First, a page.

Fruit of the Vine

Wines For An Early New Year

Top picks to serve during a summery Rosh HaShanah.

08/27/2013
Special To The Jewish Week
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For the first time in decades, Rosh HaShanah falls during the very early days of September, and in New York, that usually means we’re in for a hot and humid holiday. When it comes to choosing wines to serve on that first night of the New Year, the wine lover will likely find himself in a quandary: On the one hand, traditional dishes such as brisket and tongue call for full-bodied red wines; on the other hand, a glass or two of a really big wine can make the summer heat seem even more oppressive. The trick is to find wines with enough body to stand up to traditional fare, but not so much body as to make the weather seem overbearing.

Teal Lake Reserve Shiraz offers a full-bodied red wine at a moderate price.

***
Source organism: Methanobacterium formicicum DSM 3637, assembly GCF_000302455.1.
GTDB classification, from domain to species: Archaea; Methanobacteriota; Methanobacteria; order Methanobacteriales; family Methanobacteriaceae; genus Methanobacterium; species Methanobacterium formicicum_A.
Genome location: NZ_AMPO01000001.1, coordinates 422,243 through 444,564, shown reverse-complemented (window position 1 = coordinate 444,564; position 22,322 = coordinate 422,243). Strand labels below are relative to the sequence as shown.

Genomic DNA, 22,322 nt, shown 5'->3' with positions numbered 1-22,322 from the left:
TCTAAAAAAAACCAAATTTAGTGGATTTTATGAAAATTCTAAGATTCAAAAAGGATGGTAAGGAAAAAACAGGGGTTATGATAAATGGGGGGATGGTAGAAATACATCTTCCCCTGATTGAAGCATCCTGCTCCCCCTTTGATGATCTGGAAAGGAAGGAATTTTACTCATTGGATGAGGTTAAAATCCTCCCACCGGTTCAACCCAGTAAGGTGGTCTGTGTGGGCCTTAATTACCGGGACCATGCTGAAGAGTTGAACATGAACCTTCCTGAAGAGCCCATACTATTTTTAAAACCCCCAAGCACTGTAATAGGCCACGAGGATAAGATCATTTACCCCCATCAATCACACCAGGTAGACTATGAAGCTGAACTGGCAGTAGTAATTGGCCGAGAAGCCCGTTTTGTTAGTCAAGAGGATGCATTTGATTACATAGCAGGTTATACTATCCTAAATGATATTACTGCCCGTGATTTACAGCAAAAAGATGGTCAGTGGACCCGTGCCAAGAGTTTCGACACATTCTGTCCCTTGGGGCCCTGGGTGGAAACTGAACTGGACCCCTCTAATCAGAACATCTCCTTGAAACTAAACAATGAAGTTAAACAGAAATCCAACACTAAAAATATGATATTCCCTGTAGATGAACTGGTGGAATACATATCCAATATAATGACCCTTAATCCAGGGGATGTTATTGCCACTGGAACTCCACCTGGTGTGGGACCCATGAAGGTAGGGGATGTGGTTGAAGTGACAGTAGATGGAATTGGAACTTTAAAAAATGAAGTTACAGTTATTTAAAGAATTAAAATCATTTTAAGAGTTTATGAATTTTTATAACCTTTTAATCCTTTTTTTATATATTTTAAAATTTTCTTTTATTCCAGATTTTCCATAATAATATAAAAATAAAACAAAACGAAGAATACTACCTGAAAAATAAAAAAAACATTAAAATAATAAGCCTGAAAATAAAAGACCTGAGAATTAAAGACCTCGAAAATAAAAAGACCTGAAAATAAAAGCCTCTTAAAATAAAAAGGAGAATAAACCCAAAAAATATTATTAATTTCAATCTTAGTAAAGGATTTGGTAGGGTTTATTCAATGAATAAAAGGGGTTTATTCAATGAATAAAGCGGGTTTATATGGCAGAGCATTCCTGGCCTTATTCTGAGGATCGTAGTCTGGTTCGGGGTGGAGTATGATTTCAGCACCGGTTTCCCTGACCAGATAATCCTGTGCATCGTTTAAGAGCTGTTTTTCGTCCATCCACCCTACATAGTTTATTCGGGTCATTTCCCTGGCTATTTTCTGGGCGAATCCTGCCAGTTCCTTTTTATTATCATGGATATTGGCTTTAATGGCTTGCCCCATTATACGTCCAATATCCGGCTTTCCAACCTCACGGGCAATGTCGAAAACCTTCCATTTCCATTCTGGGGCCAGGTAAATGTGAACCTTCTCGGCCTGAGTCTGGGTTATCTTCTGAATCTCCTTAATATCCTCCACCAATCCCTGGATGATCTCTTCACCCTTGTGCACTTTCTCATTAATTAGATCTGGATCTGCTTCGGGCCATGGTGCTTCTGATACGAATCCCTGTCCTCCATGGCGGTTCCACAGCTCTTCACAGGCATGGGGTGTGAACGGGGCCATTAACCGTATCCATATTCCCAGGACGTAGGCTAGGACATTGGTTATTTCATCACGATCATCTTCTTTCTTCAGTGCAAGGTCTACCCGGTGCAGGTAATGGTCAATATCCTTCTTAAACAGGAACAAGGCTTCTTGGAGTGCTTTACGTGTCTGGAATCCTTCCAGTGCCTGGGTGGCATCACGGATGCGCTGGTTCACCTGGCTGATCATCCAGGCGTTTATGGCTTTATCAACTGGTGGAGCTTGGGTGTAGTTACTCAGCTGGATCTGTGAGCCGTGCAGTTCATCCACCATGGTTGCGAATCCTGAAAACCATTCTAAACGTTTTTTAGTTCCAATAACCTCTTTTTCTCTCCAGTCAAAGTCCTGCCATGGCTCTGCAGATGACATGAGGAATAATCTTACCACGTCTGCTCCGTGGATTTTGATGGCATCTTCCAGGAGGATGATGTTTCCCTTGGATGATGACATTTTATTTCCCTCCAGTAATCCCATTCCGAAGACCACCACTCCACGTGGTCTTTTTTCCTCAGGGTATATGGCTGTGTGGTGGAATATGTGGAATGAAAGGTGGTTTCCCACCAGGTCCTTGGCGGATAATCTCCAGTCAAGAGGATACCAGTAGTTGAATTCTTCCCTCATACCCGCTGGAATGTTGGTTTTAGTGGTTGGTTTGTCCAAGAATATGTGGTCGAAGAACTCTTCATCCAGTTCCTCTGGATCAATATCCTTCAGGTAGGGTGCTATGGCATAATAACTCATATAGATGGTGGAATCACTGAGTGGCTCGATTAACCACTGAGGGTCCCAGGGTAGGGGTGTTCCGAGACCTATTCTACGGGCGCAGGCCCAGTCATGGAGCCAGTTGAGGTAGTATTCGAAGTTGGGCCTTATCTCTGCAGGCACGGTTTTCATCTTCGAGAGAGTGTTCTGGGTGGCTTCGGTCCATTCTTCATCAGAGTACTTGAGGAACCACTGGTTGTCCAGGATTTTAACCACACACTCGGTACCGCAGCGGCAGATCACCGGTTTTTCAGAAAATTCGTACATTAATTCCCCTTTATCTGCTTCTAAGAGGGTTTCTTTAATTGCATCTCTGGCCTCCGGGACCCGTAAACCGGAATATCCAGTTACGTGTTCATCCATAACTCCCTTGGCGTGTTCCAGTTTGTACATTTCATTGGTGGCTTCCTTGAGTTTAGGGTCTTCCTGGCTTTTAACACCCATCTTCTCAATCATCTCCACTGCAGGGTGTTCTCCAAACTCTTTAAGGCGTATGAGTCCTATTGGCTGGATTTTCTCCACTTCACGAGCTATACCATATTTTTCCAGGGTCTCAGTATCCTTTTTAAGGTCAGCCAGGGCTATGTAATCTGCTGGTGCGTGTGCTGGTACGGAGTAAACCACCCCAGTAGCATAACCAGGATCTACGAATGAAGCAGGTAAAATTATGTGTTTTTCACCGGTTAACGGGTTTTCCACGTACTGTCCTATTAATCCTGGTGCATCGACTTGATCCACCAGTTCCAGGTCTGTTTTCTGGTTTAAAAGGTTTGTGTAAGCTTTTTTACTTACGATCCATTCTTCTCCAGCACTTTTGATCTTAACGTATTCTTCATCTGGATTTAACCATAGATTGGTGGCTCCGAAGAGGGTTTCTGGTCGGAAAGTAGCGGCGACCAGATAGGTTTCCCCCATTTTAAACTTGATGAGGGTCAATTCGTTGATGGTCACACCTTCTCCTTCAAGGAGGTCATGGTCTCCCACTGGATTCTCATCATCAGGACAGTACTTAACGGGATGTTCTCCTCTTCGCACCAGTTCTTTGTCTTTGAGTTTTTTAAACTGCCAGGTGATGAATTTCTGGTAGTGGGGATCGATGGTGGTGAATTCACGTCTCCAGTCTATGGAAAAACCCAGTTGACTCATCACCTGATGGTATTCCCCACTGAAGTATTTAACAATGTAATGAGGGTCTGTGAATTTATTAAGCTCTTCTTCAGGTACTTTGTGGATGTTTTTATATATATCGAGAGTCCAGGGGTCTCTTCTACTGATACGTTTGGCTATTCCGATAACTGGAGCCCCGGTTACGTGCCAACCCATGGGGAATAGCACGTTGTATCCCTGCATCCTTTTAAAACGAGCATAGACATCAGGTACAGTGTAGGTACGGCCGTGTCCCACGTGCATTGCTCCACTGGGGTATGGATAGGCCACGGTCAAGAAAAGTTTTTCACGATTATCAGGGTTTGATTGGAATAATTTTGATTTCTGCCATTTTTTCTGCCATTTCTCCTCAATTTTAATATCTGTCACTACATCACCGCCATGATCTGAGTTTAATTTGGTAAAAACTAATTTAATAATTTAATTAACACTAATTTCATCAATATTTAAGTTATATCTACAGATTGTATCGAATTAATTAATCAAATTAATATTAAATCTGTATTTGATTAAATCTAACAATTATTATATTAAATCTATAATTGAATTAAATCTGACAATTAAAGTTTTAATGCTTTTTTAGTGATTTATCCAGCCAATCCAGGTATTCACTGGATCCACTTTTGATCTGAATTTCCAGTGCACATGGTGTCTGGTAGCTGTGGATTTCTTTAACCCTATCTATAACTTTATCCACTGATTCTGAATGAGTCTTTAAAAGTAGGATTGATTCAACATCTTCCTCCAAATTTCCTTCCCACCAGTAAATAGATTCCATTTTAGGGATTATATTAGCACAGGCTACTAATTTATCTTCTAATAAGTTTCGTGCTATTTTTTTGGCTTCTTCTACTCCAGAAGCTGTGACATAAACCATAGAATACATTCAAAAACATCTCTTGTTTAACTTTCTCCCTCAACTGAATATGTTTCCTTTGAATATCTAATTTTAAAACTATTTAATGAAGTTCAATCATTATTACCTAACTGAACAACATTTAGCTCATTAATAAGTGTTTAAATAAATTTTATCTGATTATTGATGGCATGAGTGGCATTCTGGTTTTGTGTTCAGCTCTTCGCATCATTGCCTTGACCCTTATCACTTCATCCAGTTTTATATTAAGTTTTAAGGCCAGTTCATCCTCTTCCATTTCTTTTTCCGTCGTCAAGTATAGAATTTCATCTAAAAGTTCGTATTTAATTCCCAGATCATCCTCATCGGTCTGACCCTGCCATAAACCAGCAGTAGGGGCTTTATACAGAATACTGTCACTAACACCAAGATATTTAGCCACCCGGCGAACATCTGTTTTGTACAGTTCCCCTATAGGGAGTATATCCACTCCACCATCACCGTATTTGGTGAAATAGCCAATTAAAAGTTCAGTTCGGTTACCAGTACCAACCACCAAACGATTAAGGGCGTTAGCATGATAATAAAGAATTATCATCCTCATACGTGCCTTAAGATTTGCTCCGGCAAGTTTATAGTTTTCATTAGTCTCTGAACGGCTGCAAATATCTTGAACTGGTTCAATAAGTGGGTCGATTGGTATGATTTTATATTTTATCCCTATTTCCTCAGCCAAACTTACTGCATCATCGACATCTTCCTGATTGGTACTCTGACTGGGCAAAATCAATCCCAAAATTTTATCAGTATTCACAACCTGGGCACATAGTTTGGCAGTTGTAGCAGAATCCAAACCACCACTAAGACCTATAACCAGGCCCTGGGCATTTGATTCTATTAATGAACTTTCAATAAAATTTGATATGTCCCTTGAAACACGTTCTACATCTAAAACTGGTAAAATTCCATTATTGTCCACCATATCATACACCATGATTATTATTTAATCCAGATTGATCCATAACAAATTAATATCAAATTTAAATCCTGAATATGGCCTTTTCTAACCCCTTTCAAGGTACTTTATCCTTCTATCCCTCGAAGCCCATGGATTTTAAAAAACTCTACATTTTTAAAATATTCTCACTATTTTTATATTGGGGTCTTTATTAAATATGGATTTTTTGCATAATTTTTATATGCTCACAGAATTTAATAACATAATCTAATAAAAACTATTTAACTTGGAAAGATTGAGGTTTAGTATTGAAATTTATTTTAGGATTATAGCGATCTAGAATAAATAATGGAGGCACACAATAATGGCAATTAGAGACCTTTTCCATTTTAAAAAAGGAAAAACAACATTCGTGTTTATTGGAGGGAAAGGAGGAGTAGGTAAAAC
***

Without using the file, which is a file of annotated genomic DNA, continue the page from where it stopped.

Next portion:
A Liquid New Year

Twelve new wines for 5773.

09/06/2012
Special To The Jewish Week

As with the run-up to Passover, the weeks before Rosh HaShanah are some of the busiest for those in the kosher wine trade.

A few of the best of this year’s vintages.

Carignan: A Grape From Israel’s Past And Future

07/25/2012
Special To The Jewish Week

Viticulture has a long history in the land of Israel, dating back to antiquity. However, after the Muslim conquests of seventh century, and particularly after the Ottoman conquest of 1516, winemaking became a largely forbidden activity in Israel, and most vintners were only allowed to grow grapes destined for the table, not the bottle. 

Binyamina¹s Reserve Carignan 2009.

Springtime Is Party Time

Turn your next soiree into a wine-tasting party.

05/08/2012
Special To The Jewish Week

For me, spring weather calls for two of my favorite things — parties and wine. While I almost always serve wine at my parties, occasionally I like to make wine the focus of a party.